In combat, Batman can utilize the Bat-claw to drag enemies back into fist range. Batman can also grab hurled objects in midair and deliver them back toward his enemies with pinpoint, MLB accuracy. For blocking enemies, Batman can stun them with a swipe of his cape and deliver a barrage of punches to their midsection. The move is aptly named the "beatdown." The game can now handle more characters on screen; however, it's unclear how many can be fought at once. In one instance Batman enters a building with around twenty enemies. When he hurled himself into the crowd, most fled the scene leaving only a handful to contend with. Batman's gear has also seen an improvement to compensate for the game's new scale. Beyond the aforementioned upgrade to the Cryptographic Sequencer, which helps discover new tasks throughout the world, Detective Mode has a little more function too. In one section a bullet flies through a window and Batman analyzes its entry and stopping points to estimate the trajectory of the bullet to discover where the shooter was positioned, unlocking a new mission possibility. The look of the game captures the areas nicely. Neon lights and dark alleys are indicators of the type of enemy faction you're bound to run into. The courthouse, for example, is half destroyed and burned while the other half is prestine, making it clear that it's Two-Face's favorite haunt. So far, Arkham City looks great. You've never wanted to visit a place and be so far away from it at the same time. Batman: Arkham City hasn't changed the core of the original game. Rocksteady instead opted to "enhance" the original game and add a greater scale to the experience. It doesn't take the World's Greatest Detective to know that Batman: Arkham City is one of this year's most anticipated titles. Batman: Arkham City launches later this year for the PC, Xbox 360, and PS3.
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From The Chatty
  • reply
    March 3, 2011 8:30 AM

    Comment on Batman: Arkham City Preview, by Xav de Matos.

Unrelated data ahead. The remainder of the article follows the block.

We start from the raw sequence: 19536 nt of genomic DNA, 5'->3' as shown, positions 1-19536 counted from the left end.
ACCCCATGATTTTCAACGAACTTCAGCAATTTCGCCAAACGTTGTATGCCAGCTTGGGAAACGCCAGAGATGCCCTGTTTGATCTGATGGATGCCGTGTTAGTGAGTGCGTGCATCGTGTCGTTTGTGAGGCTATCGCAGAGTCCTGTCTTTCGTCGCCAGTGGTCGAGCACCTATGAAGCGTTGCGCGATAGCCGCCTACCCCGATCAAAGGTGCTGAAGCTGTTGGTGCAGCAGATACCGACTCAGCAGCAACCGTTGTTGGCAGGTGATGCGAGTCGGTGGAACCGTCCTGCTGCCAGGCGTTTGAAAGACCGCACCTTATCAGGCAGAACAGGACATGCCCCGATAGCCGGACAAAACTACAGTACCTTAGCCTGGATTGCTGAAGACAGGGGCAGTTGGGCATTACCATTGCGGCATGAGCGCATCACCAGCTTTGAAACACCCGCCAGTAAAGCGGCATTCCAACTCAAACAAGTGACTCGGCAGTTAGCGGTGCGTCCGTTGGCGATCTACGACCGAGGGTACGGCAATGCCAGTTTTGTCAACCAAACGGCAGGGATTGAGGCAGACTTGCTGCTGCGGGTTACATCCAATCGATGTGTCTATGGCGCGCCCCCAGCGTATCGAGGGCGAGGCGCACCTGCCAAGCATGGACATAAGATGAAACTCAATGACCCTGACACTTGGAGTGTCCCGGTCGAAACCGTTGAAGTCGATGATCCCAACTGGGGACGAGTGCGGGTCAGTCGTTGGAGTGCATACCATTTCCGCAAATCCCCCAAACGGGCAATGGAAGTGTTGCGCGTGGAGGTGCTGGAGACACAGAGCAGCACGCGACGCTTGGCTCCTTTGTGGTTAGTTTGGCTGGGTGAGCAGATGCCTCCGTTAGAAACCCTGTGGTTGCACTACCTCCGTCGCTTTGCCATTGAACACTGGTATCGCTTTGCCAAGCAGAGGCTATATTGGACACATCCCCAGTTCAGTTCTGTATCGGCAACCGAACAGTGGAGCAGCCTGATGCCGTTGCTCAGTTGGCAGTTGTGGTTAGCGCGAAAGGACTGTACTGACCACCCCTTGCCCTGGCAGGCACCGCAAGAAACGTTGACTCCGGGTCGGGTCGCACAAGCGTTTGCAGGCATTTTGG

• reply
      March 3, 2011 8:45 AM

      We take a trip, deep into the heart of the new crime-filled Arkham City with the Dark Knight as our guide. This is Batman: Arkham City from developer Rocksteady..

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      March 3, 2011 8:49 AM

      Sounds like Assasins Creed: Batman Edition

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      March 3, 2011 8:56 AM

      Man I really hope they have this at PAX next week. It looks damn good.

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      March 3, 2011 8:58 AM

      I really need to spend some time with Batman:AA that i picked up at the steam holiday party.

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      March 3, 2011 9:11 AM


      Need to finish the first

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      March 3, 2011 9:19 AM

      This worries me. An open world game may lose the focus and storytelling that made the first game awesome.

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        March 3, 2011 9:29 AM

        I think Rocksteady acknowledges that possibility. Consider the first two sentences of Xav's closing paragraph: "Batman: Arkham City hasn't changed the core of the original game. Rocksteady instead opted to "enhance" the original game and add a greater scale to the experience."

        They know why Batman: AA was a success, so they won't stray too far from the formula. If you think about it, AA laid the groundwork for a larger open-world game perfectly. Even though AA was--as Xav pointed out--largely based indoors, the outdoor areas were still put together quite well and didn't take away from the indoor regions. I trust that Rocksteady knows how to expand the game's scale while still focusing on what made AA so fun: being Batman.

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        March 3, 2011 1:53 PM